Paste: He’s got a great line in Liberal Arts where Richard Jenkins says ‘Ever since I was nineteen, I haven’t felt not nineteen. Nobody feels like a grownup; it’s the worlds dirty little secret.’ You know?
Kasdan: Yes. I think that’s great! And I mean, that is, I certainly feel that.
Paste: When you were in high school, did some of the films in this vein mean a lot to you in high school? Obviously the film has a great little nod to John Cusack.
Kasdan: Yeah, absolutely. You know, for me, there’s the ones that are sort of obvious, like, Breakfast Club and Say Anything, both of which you can clearly see in this movie. But then there are other movies that were hugely influential on me that are maybe not quite as obvious. There are some very strong homages to Pump Up The Volume, which was a huge movie for me for me when I was growing up. There’s a little seen movie called Angus about an overweight kid in high school, which was a huge deal to me too. That hit me right at the right moment. I have a very wide frame of reference for high school movies, so there’s stuff that I’ve sort of stolen and referenced from virtually all the high school movies I’ve ever seen.
Paste: And tell me about casting. I mean, Britt Roberston has now gone on to tear up the town. I think she’s got leads in like three more movies coming out now.
Kasdan: She seems to be killing it, and Dylan is too. He’s got a big part Owen Wilson and Vince Vaughn movie The Internship that’s coming out next summer. They both seem to be doing great, which I’m always hugely relieved to hear because I don’t expect them to get anything off of the movie that I’ve made. Both of them have, I think, virtually unlimited potential. It’s great to see people recognizing that and it’s entirely, I think, off the strength of them as actors. They’re both just phenomenally talented kids.
Paste: Did you know early on in the casting process that that’s who you wanted to use?
Kasdan: I find it much harder to cast young guys than I do to cast young women. Partly just because the supply of that John Cusack type of guy is low. There’s not a lot of them out there. So I was inherently more nervous about finding him than I was about her. And it turned out to be right ,because there were a lot of really exciting actresses, a lot of whom have great careers now and have gone on from that audition to be in great stuff. They could have potentially done it. And there were very few guys that I felt could even have found the jokes. So I was really relieved to find Dylan. We read him with a lot of different actresses, and Brit and he just instantly had a connection and a chemistry that was very clear. It wasn’t hard to identify at all. So they sort of got each other this version of the movie. Which is exciting and it makes the thing feel right, you know?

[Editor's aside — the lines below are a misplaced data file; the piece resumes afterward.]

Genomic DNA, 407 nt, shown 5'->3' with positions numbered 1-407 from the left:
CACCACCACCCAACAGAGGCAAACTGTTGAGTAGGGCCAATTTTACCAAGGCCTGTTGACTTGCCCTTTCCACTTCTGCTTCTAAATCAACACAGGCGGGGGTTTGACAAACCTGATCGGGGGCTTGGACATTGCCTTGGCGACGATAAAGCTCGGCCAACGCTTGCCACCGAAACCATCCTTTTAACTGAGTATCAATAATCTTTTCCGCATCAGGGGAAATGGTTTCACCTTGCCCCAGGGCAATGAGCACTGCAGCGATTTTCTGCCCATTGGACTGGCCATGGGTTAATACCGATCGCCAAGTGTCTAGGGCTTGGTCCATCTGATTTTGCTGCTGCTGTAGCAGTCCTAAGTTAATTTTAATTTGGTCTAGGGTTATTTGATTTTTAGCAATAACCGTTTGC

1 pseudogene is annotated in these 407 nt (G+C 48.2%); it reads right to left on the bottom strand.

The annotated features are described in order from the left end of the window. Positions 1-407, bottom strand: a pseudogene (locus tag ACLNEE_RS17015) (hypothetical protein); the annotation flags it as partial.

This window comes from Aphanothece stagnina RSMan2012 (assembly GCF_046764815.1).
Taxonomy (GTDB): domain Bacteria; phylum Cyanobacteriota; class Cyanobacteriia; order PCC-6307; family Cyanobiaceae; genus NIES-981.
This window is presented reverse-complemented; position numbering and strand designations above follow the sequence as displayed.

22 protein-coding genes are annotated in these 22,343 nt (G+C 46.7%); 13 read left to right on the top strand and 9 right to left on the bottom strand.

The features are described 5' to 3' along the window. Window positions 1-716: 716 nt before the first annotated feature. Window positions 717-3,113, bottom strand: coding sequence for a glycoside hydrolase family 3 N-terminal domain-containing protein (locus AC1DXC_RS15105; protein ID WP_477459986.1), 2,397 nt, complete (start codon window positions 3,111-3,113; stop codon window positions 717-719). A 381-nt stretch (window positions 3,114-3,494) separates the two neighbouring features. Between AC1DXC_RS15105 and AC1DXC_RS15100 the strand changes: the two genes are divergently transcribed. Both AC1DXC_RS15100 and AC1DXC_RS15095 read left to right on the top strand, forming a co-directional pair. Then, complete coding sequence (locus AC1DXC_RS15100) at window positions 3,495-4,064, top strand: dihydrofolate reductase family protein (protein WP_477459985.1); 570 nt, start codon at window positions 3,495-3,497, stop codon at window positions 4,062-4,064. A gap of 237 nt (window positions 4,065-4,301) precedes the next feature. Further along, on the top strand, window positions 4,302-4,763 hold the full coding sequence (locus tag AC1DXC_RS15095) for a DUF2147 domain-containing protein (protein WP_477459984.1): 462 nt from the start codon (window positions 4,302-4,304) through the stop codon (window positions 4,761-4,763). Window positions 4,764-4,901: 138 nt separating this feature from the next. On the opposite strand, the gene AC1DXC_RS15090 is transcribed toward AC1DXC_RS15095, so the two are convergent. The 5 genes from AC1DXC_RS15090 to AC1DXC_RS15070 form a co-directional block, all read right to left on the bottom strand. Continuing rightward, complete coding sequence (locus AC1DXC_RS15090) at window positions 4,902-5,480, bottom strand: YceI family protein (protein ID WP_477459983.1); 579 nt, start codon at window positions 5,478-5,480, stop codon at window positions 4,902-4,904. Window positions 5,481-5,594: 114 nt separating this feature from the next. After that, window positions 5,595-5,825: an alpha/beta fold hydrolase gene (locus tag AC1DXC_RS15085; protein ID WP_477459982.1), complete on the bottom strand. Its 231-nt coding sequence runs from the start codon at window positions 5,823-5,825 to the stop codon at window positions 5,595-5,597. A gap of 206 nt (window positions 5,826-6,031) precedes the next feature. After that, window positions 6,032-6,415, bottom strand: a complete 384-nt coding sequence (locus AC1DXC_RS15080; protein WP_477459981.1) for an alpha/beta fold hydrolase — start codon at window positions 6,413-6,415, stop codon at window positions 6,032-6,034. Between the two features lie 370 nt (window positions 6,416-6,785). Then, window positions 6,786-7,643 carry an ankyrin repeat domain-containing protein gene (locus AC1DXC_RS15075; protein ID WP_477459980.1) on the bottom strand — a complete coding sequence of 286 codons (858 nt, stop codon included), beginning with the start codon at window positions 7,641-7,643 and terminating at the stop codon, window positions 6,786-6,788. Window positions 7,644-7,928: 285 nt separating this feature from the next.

Paste: Tell me about your approach to directing. Do you do rehearsal/no rehearsal? Lots of takes/only a few takes?
Kasdan: With this I was really determined to do some rehearsal, just because so much of the movie is talking and there’s so many big speeches in the movie. It really has elements of it that are like a play, in that respect. And I wanted them to really be super comfortable and to show up on the set feeling strong. Also, because we just had such limited time to do it, we needed to be as prepared as we possibly could be. So we did about two weeks in the room of reading over the script, and then I would sort of rewrite the script in the hope of better serving their unique voices. And then, when we got on set, the three of us were a very strong unit and they were deeply connected and they were able to do their work. Then there’s the other part of it, where you’re working the technical side of the movie. And you’re trying to keep the movie visually interesting and compelling and also trying to get the work done. I hope that as I make more movies, I can get more and more comfortable with the performance aspect of it, early on. And devote more of your limited time and energy to the visual realities of the movie. And the filmmakers I admire-you know, as much as I admire guys like Cameron Crowe and Woody Allen, I equally admire guys like the Coen brothers and David Fincher who tell stories visually. You know?